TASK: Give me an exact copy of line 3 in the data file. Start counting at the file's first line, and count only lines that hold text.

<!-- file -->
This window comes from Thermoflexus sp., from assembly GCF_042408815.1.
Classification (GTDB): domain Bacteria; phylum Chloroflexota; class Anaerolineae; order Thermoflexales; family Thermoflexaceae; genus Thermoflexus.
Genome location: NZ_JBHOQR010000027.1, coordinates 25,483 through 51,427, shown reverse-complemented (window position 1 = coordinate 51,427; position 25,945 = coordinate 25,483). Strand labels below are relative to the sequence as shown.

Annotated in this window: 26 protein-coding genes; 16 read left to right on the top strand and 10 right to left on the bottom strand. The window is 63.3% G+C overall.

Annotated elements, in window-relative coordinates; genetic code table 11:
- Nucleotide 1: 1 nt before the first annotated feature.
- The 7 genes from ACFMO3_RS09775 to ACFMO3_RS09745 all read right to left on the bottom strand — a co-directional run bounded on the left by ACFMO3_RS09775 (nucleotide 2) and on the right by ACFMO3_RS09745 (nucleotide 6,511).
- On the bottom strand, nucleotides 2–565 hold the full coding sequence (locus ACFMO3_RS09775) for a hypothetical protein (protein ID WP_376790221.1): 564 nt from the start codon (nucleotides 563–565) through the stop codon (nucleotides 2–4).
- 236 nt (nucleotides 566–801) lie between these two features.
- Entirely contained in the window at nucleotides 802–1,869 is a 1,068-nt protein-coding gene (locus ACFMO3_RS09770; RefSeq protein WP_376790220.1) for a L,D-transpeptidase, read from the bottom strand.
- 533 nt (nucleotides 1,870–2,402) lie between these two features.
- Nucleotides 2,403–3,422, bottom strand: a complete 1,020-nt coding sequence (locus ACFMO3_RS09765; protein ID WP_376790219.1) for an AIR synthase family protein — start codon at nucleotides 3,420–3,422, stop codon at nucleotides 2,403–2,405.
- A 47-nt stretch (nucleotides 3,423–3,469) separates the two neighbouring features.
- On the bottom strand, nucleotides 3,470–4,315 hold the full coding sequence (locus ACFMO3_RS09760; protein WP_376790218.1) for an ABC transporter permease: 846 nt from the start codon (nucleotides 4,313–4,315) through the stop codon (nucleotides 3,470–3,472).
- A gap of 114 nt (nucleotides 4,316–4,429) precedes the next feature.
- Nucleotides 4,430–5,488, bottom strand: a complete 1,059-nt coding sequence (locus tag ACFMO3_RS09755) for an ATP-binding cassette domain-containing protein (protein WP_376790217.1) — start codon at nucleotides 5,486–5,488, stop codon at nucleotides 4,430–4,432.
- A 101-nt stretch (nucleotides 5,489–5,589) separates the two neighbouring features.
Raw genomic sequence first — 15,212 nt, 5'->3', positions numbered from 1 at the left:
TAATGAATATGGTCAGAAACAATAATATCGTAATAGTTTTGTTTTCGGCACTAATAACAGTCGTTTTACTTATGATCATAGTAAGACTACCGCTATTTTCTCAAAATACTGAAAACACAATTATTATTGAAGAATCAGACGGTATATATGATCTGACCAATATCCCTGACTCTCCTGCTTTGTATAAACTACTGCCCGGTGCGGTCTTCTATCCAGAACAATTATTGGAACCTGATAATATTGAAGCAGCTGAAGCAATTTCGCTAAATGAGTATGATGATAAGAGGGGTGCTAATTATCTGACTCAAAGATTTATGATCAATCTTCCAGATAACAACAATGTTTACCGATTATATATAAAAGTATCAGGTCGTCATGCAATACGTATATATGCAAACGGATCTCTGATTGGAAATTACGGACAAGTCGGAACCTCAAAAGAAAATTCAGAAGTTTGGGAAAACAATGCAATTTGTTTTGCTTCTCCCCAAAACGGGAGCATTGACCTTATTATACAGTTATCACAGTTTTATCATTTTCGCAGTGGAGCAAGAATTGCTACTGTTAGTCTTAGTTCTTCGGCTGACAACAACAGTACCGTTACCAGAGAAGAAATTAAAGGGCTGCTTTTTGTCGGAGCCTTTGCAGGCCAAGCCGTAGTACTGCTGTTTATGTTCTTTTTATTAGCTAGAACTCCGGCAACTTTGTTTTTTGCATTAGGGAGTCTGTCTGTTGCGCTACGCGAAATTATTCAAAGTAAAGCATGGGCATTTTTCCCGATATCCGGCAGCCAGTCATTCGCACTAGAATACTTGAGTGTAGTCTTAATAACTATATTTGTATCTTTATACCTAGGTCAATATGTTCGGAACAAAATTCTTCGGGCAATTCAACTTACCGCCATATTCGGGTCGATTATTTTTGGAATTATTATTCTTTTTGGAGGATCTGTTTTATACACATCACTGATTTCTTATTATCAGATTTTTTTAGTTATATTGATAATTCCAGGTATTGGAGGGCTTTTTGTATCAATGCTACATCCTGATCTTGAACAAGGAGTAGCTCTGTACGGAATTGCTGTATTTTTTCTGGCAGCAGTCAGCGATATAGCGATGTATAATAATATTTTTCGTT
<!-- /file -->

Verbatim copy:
Genome location: NZ_JBHOQR010000027.1, coordinates 25,483 through 51,427, shown reverse-complemented (window position 1 = coordinate 51,427; position 25,945 = coordinate 25,483). Strand labels below are relative to the sequence as shown.